A century later, companies began to turn toward legitimizing the shareholder interests in a closer variation on today's models; entire railroad empires came and went, first through monopolistic tendencies risen and fallen, while their transportation increases faciltiated the growth of American industries, and the retainer of economies of scale never before seen, supplemented by increasingly variated supplier and consumer choices. However, the standardization of process and procedure extended through time and motion studies through a scientific management model which could not withstand growing socialist and unionist demands made by various levels of maunfacturing and consumer interests. Companies had to take a step back, and reform their labour policies.

"The Company" then turns to British, German, and Japanese corporate expansion in a similar period, which helps track the diversification of corporate labour interests and cultural specificity. Until the end of WW II, the UK remained a financial capital for the world, retaining an empire of trading blocks which was only superannuated due to its net losses in debt and equity swaps with US financiers to further the war efforts. At the same time, German engineering and industrial outputs were put to the same ulitmately destructive ends under the same patterns of financing; bankrupt and hobbled by Hoover and foreshadowed by Keynes, the entire machine was wrecked under insane leadership.

The Japanese economy developed highly skilled engineering in military technology, borrowing bankrupt enterprises from British owners following the losses of WW One and then not developing a quality goods export driven economy until after it had bludgeoned itself on the same American bankbook as the German and British Empires had done fully thirty years earlier. The overwhelming evidence of "The Company" illustrates that of all nations, the US was most adept at putting capital gains to work; however the chapter on corporate paradox details what befalls every corporate nation. Companies rise and fall, and for economically minded people, these are not just facinating, potential means of accruing wealth; they are a perpetual entertainment as no soap opera quite defines that the truth is stranger than fiction. The triumphs and failures of the world's companies are the stuff of titans.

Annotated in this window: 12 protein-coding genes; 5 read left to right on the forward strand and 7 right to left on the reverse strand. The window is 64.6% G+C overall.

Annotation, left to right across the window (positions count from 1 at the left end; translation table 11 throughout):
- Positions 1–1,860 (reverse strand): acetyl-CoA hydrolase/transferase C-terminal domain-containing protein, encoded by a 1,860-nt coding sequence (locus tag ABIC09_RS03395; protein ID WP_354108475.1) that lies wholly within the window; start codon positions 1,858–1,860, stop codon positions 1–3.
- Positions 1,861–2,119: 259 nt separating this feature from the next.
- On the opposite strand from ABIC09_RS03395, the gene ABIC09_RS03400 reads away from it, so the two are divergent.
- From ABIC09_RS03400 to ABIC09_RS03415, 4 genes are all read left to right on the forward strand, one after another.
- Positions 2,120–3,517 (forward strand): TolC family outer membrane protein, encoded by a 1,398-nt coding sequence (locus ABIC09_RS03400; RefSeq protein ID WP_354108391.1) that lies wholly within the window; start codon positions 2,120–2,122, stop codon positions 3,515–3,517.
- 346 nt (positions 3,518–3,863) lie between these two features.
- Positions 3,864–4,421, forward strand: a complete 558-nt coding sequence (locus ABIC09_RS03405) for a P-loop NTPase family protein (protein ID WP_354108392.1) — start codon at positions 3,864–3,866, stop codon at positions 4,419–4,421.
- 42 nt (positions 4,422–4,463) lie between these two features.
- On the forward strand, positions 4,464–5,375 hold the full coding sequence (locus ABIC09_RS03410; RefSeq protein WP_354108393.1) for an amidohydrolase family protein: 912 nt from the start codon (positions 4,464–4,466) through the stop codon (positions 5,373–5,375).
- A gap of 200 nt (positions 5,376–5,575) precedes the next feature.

"The Company" carries right on into the present and beyond into the growth of the MNCs who creepingly and relentlessly pursue growth in their proportional employment, indirect, and direct, of the vaster majorities of people of the earth. It is here that a conclusion can be made about who should read this book. Namely, anyone who thinks they already know enough about the world to entirely blame its ills on these behemouths. They are lumbering leviathans, and for the most part, those of us literate enough to read anyway, enjoy the excesses and luxuries they provide, increasingly.

"The Company" challenges the mistaken believe that as individuals in a post-modern world , we are in any way not influenced, or influencing, their patterns of growth, diminishment, rise and fall. Anyone who reads such a book, in such a manner, quickly realizes that "The Company" is more about each worker on the planet than not. It is not so far from reasoning, that "The Company" espouses "The World" as it has become.